Philippe Gélie writes in Le Figaro that the West is disappointed in the Central European countries of the EU. This disappointment is due to the West itself, to its “ideological arrogance, the naive belief in the superiority of the liberal model”.

“Why are we always on the agenda?”

This may all be the case, but why is Hungary regularly put in the dock? Or as Judith Varga, the Hungarian Minister of Justice, exclaims in a meeting at De Balie in Amsterdam I attended: “why are we always on the agenda?”. This is after she is put in the dock by the other three participants including the historical scientist and the moderator himself.

The podcast “Betrouwbare Bronnen” (“Reliable Sources”) gives a more balanced picture of the context of Hungarian politics. It contains an interview with Judith Varga (the podcast is in Dutch, but the interview with Judith Varga in English).

The Hungarian Minister of Justice Judith Varga at De Balie in Amsterdam.

Undercurrent in the relationship

So Hungary always in the dock. I have a strong feeling that this has to do with what is called “the relational level” in communication theory. Communication theory distinguishes between the content level of communication and the relational level (metacommunication). The latter has to do with the relationship the parties perceive with each other and try to communicate non-verbally. Do you perceive yourself as ‘equal’ or as ‘above’ or ‘below’ the other party? And what is the perception of the relation by the other party?

Conflicts are often fought at the content level. Often in vain because the most serious conflicts usually take place at the relational level. I strongly suspect that there is an undercurrent in the relationship between Western and Central Europe that is determined by the relational level. And I’m going to explain why.

The relational level: humiliated

I have Hungarian friends that I have come to experience as my second family. Some are Orbán supporters and I am not. When I met them, we had a talk about the EU at the table. At one point the lady of the house says, “That’s your view. We have another view”. And: “You are a liberal”. While I thought that liberal values are universal, she said that she and her husband are really not “liberals.” Then we continued talking about the EU. And a little later in the conversation I give them back my feeling. “So you have the feeling being colonized?” I say. “Well, uh, yes, that’s pretty much the feeling”. The feeling of being colonized. While I thought being part of the EU is a blessing….. An eye opener to me at that time.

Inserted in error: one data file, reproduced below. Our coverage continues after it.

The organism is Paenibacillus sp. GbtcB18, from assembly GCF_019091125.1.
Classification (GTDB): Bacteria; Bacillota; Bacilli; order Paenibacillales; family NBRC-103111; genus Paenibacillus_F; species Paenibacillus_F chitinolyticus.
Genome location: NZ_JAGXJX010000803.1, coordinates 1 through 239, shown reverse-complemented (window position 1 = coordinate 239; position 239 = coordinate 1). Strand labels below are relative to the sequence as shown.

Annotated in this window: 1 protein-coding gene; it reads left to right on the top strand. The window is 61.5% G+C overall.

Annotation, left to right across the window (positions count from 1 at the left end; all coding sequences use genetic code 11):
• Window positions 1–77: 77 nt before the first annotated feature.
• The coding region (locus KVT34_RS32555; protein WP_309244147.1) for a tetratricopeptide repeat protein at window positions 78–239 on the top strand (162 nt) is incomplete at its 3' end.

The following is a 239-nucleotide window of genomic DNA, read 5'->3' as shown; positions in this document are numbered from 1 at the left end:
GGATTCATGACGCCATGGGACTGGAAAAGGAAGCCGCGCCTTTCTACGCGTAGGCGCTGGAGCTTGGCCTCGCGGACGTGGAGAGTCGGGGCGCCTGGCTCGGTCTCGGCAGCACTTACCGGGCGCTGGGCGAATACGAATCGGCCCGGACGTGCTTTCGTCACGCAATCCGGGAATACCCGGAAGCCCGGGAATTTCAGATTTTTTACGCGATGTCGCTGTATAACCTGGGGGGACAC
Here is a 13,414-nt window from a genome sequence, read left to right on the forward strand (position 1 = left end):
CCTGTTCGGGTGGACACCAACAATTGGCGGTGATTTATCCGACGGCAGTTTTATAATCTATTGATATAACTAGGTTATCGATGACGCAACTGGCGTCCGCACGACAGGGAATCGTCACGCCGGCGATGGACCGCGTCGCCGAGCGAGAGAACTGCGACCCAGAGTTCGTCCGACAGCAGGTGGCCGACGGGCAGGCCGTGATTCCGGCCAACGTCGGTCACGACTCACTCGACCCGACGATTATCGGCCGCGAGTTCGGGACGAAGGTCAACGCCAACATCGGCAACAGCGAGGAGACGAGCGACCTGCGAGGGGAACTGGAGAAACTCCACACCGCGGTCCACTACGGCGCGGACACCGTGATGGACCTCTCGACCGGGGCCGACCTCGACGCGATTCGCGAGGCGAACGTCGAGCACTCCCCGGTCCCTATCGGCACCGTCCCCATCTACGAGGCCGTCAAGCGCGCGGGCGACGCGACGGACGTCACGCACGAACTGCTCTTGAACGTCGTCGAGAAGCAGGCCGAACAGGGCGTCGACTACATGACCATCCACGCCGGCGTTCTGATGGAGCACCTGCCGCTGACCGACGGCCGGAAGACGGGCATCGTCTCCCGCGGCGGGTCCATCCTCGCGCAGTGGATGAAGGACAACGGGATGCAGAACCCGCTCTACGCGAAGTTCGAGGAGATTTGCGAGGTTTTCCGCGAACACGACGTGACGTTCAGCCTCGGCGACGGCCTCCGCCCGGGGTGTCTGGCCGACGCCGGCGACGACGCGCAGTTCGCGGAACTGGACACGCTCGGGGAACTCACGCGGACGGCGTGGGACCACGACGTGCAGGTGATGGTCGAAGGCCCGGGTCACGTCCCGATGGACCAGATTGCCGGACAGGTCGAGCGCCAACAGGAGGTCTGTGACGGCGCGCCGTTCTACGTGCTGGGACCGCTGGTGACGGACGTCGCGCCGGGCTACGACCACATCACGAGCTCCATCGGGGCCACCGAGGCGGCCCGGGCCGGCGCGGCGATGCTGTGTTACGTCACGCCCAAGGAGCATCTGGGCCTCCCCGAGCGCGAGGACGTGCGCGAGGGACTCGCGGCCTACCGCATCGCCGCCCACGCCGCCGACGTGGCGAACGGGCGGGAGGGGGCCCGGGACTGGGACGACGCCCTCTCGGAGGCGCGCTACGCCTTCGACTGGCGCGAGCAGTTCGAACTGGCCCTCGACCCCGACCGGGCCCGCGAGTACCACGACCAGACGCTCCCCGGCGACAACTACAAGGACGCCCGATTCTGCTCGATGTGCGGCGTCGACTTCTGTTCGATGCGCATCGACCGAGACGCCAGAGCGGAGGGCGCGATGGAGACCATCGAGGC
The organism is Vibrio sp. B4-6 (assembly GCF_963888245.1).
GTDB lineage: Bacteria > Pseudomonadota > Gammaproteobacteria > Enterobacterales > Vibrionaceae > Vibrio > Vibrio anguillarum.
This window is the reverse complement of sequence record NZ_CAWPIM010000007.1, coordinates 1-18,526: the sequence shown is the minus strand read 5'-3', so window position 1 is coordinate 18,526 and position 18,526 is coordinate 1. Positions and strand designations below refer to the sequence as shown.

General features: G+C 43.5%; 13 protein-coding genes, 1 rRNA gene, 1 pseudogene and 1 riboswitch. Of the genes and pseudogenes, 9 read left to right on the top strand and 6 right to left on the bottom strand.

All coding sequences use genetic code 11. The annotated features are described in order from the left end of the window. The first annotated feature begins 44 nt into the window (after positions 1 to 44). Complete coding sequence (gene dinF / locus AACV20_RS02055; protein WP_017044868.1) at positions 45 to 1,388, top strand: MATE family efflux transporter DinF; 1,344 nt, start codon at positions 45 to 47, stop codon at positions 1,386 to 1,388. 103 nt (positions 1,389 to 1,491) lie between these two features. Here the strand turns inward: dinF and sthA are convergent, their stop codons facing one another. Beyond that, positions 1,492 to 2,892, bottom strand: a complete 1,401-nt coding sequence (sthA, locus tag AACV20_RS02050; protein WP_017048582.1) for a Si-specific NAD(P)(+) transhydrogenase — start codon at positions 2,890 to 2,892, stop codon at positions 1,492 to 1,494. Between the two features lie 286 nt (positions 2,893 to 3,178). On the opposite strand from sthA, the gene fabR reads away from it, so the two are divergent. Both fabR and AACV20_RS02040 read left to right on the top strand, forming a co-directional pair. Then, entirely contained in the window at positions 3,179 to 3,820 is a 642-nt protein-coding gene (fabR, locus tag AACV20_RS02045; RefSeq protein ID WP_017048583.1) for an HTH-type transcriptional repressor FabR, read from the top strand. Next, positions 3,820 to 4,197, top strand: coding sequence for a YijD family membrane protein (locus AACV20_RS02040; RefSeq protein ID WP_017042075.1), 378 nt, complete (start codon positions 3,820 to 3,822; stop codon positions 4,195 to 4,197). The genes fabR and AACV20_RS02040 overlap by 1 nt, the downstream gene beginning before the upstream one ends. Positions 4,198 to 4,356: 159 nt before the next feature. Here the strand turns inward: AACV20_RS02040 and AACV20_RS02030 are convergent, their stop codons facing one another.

Our Hungarian friends with my family.
The German historian Ilko-Sascha Kowalczuk, in his book ‘Die Übernahme’, outlines how East Germany became part of the Bundesrepublik: “East Germany had no choice and was forced to conform to West Germany’s wishes”. By analogy, the Central European countries had the choice between the EU or falling into poverty. There was, in fact, no alternative. And they had to meet the requirements of Western Europe. The shock therapy that followed has turned the lives of millions of Central Europeans upside down. The feeling that arises? Humiliation.

“You can’t force us to be what we don’t want to be.”

Caroline de Gruyter writes in her column “The humiliated Hungarians” about the French journalist Marion Van Renterghem. This journalist is visiting her old boss, Lászlo Trócsányi. He runs a law firm in Budapest. She confronts Trócsányi with at all the criticism there is of Hungary. His response?

First, he lists all the foreign dominions that Hungarians have been suffering from: the Habsburgs, Nazis and Soviets till now, as the only Hungarian-speaking country in Europe. Then he tells how often Hungary feels humiliated in the EU. Among other things, the celebration of the expansion with ten new countries in 2004, on the Grand-Place in Brussels: the fifteen “old” member states were nowhere to be seen. Nobody had come. Only with the mayor of Brussels did the ten ambassadors sing the European national anthem.

And all those contracts with Western companies that they had worked on together were stranglehold contracts. Hungarian municipalities signed, out of weakness. The arrogant French refused to revise them, even later.

“We have a misunderstanding about identity, Marion. (…) You can’t force us to be what we don’t want to be.” The conversation remains amicable. But “we are in circles, Lászlo and I” Marion Van Renterghem writes.

Caroline de Gruyter sighs in her column: whether we should not even try a little harder to help Central and Eastern Europe to get rid of that hurt feeling, that feeling of humiliation.

Imitation of the West

After the fall of the Berlin Wall, everything was liberalism that hit the clock in Europe, says the Bulgarian political scientist Krastev. For former communist countries in Europe, this meant that they were now going to imitate the West, the sole “owner” of the capitalist model. “After 1989″, Krastev said, “the world was divided into imitators and imitators.

Initially, the imitators wanted that themselves. Eastern European dissidents always said they only wanted one thing: to get “normal” again, just like other European countries. But now, Krastev says, the imitators are revolting. Not against capitalism, but against imitation. And against the fact that they are constantly monitored by their own model. They discover that you never become more than an inferior copy of a superior model.